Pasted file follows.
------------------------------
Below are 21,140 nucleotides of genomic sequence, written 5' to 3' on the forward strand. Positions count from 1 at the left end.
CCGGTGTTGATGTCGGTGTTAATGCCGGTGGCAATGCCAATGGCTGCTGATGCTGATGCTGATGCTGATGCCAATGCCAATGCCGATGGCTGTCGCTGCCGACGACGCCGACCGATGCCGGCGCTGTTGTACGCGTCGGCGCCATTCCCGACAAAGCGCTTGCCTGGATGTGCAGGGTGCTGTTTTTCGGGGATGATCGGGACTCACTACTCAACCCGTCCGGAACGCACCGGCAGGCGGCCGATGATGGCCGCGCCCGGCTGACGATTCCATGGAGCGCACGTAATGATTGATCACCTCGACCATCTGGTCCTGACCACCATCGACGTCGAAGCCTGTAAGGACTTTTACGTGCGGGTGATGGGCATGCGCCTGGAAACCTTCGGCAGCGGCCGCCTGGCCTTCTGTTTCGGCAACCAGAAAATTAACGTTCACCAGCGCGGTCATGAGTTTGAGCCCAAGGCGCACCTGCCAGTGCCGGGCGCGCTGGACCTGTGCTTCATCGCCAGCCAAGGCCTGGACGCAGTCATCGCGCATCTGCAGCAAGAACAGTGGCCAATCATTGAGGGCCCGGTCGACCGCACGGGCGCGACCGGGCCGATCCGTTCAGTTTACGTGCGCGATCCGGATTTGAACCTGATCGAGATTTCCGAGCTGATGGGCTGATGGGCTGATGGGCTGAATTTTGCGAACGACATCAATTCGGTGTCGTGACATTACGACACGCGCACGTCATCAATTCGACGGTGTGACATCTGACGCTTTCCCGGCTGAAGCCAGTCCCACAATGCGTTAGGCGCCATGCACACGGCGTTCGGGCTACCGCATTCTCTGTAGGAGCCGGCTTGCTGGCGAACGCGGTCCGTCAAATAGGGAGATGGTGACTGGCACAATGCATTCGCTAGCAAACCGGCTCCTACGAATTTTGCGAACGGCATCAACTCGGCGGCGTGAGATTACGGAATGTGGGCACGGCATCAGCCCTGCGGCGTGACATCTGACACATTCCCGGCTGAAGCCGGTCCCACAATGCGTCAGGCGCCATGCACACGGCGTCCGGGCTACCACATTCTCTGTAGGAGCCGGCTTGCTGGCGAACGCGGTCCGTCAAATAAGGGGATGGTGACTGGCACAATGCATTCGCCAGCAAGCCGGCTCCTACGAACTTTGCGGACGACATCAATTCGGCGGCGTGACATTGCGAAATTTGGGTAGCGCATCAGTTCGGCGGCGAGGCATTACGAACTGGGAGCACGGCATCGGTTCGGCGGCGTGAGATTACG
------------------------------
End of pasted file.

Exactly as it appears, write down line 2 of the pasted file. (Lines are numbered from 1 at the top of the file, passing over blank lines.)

CCGGTGTTGATGTCGGTGTTAATGCCGGTGGCAATGCCAATGGCTGCTGATGCTGATGCTGATGCTGATGCCAATGCCAATGCCGATGGCTGTCGCTGCCGACGACGCCGACCGATGCCGGCGCTGTTGTACGCGTCGGCGCCATTCCCGACAAAGCGCTTGCCTGGATGTGCAGGGTGCTGTTTTTCGGGGATGATCGGGACTCACTACTCAACCCGTCCGGAACGCACCGGCAGGCGGCCGATGATGGCCGCGCCCGGCTGACGATTCCATGGAGCGCACGTAATGATTGATCACCTCGACCATCTGGTCCTGACCACCATCGACGTCGAAGCCTGTAAGGACTTTTACGTGCGGGTGATGGGCATGCGCCTGGAAACCTTCGGCAGCGGCCGCCTGGCCTTCTGTTTCGGCAACCAGAAAATTAACGTTCACCAGCGCGGTCATGAGTTTGAGCCCAAGGCGCACCTGCCAGTGCCGGGCGCGCTGGACCTGTGCTTCATCGCCAGCCAAGGCCTGGACGCAGTCATCGCGCATCTGCAGCAAGAACAGTGGCCAATCATTGAGGGCCCGGTCGACCGCACGGGCGCGACCGGGCCGATCCGTTCAGTTTACGTGCGCGATCCGGATTTGAACCTGATCGAGATTTCCGAGCTGATGGGCTGATGGGCTGATGGGCTGAATTTTGCGAACGACATCAATTCGGTGTCGTGACATTACGACACGCGCACGTCATCAATTCGACGGTGTGACATCTGACGCTTTCCCGGCTGAAGCCAGTCCCACAATGCGTTAGGCGCCATGCACACGGCGTTCGGGCTACCGCATTCTCTGTAGGAGCCGGCTTGCTGGCGAACGCGGTCCGTCAAATAGGGAGATGGTGACTGGCACAATGCATTCGCTAGCAAACCGGCTCCTACGAATTTTGCGAACGGCATCAACTCGGCGGCGTGAGATTACGGAATGTGGGCACGGCATCAGCCCTGCGGCGTGACATCTGACACATTCCCGGCTGAAGCCGGTCCCACAATGCGTCAGGCGCCATGCACACGGCGTCCGGGCTACCACATTCTCTGTAGGAGCCGGCTTGCTGGCGAACGCGGTCCGTCAAATAAGGGGATGGTGACTGGCACAATGCATTCGCCAGCAAGCCGGCTCCTACGAACTTTGCGGACGACATCAATTCGGCGGCGTGACATTGCGAAATTTGGGTAGCGCATCAGTTCGGCGGCGAGGCATTACGAACTGGGAGCACGGCATCGGTTCGGCGGCGTGAGATTACG